Have you ever been 3 feet away from a porcupine on a leash? The reason I ask is because I recently had the opportunity to stay overnight at the Columbus Zoo with about 75 fifth graders. As you can imagine, the excitement was overflowing as they were able to be at the zoo when it was closed to the public, see exotic animals, and have a sleepover with 75 of their closest friends. The experience was a once in a lifetime opportunity for everyone involved.
One of the animals that was passed around to touch was an echidna. As the zookeeper stopped at different kids around the room, one particular student stood out — she had out her phone out, and was recording a video of her experience. As the echidna approached directly in front of her, she was gazing through the lense of her phone to make sure she was capturing the moment. As she reached out her hand in an attempt to touch the echidna, she missed it completely. Her depth perception was off as she gazed through her phone trying to capture the perfect moment.
When Our Phones Get In The Way
We're all guilty of missing moments in an effort to capture what could have been experienced rather than recorded. We scroll through our phones at restaurants when eating dinner with our families. We engage with our devices while driving. We bounce back and forth between apps. The ability to find tech-life balance is a struggle for both young and old alike.
“We can’t direct the wind, but we can adjust the sails.” — Thomas S. Monson
But technology isn’t going away. If anything, the amount of technology in our lives is only going to continue to increase. Running away or rejecting technology would be a detriment to all students — so rather than direct the wind, we must find ways to adjust the sails, and teach tech-life balance.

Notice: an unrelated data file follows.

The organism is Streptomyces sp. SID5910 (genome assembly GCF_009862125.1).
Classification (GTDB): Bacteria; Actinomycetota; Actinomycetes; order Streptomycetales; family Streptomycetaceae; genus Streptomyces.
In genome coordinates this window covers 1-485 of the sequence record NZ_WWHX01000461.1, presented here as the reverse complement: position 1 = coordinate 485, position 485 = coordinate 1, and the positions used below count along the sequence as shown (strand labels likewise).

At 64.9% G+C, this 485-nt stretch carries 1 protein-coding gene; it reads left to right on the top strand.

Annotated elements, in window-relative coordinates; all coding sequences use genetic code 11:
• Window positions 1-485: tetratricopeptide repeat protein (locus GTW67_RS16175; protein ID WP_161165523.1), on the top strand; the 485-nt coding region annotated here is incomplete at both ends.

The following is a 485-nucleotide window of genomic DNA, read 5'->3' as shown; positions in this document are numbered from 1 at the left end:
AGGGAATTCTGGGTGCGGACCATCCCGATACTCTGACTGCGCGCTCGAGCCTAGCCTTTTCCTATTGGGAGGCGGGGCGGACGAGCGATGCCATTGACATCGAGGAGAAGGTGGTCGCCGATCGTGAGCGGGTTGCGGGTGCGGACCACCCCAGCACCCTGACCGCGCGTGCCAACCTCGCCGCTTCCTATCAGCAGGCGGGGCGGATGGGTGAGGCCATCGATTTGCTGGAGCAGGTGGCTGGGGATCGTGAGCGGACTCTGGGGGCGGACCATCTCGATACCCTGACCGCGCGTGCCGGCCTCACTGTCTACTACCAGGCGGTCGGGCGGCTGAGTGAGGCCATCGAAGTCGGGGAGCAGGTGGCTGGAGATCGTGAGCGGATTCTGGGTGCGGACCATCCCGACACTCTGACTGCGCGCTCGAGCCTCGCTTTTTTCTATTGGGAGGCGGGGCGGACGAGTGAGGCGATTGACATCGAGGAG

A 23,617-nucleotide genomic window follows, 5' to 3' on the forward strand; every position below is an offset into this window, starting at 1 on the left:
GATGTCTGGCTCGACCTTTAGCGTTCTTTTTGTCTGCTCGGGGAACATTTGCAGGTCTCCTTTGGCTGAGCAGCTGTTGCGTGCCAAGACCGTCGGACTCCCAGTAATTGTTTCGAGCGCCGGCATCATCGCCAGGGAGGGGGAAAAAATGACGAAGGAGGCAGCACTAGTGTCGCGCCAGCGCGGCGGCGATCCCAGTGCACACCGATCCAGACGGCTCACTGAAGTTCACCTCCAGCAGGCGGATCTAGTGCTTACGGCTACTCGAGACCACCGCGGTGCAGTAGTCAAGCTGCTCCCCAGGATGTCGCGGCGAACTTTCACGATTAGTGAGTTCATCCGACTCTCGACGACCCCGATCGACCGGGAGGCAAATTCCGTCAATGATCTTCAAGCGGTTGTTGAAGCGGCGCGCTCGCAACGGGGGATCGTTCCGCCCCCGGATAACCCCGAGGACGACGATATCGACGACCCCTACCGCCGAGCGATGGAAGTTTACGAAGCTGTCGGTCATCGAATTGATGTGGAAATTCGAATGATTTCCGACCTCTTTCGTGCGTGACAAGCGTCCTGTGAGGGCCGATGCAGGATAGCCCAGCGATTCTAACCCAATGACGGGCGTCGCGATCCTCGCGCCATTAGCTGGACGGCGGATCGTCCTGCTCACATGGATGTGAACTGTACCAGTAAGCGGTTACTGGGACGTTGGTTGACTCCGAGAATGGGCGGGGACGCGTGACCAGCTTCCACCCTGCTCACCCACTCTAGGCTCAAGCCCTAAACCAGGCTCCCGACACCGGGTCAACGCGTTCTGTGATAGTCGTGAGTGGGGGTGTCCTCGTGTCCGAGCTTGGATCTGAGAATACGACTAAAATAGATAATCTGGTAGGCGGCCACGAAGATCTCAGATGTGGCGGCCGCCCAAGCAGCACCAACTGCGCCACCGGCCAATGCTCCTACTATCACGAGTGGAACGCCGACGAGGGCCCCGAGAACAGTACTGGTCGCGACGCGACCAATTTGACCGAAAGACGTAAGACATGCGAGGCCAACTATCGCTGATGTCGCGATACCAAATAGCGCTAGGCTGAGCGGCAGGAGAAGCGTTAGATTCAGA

Pressing Pause To Find Tech-Life Balance
One way Hilliard City Schools is finding balance is by pressing pause. By pressing pause and putting down devices, our students are learning to be more mindful and are more purposeful when they resume using their device. One way I have personally practiced the skill of pressing pause with students is through the use of guided meditation. One app we use, Headspace, equips students with skills to understand how their mind works and the benefits of pressing pause in all areas of their lives.
When it comes to tech-life balance, the greatest impact you can have is to model a healthy balance yourself. Reflect on your current tech practices. Go into your settings to see how much time you are on your device, apps, or the Internet. Be vulnerable with your kids, students, and families.
When it comes to tech-life balance, the greatest impact you can have is to model a healthy balance yourself.
For example, this year I told a classroom of students that I was on Facebook for 5 hours in the last 7 days and that I was out of balance. I also let that same class know the positives of my tech use, and how I had used Keynote for 1 hour to create an awesome presentation that same week. Making time to have these conversations, sharing the positives of technology, and modelling a healthy tech-life balance is the best way to drive change!
To maintain a healthy tech-life balance is a daily journey. Whether you’ve missed an experience or you’re a master of balance already, don’t try and direct the wind — just keep adjusting your sails!
Jim Smalley is a Technology Integration Coach at Hilliard City Schools. He graduated from Heidelberg University and received a masters in curriculum and instruction from Ashland University. Has worked in every grade level K-5 in a 1:1 environment using iPads. Currently working in Hilliard City Schools outside of Columbus, OH. Enjoys coaching basketball, traveling with his wife, and spending time with his American Bulldog Max. Connect with him on Twitter @SmalleyTech or follow his weekly blog Think.Laugh.Cry.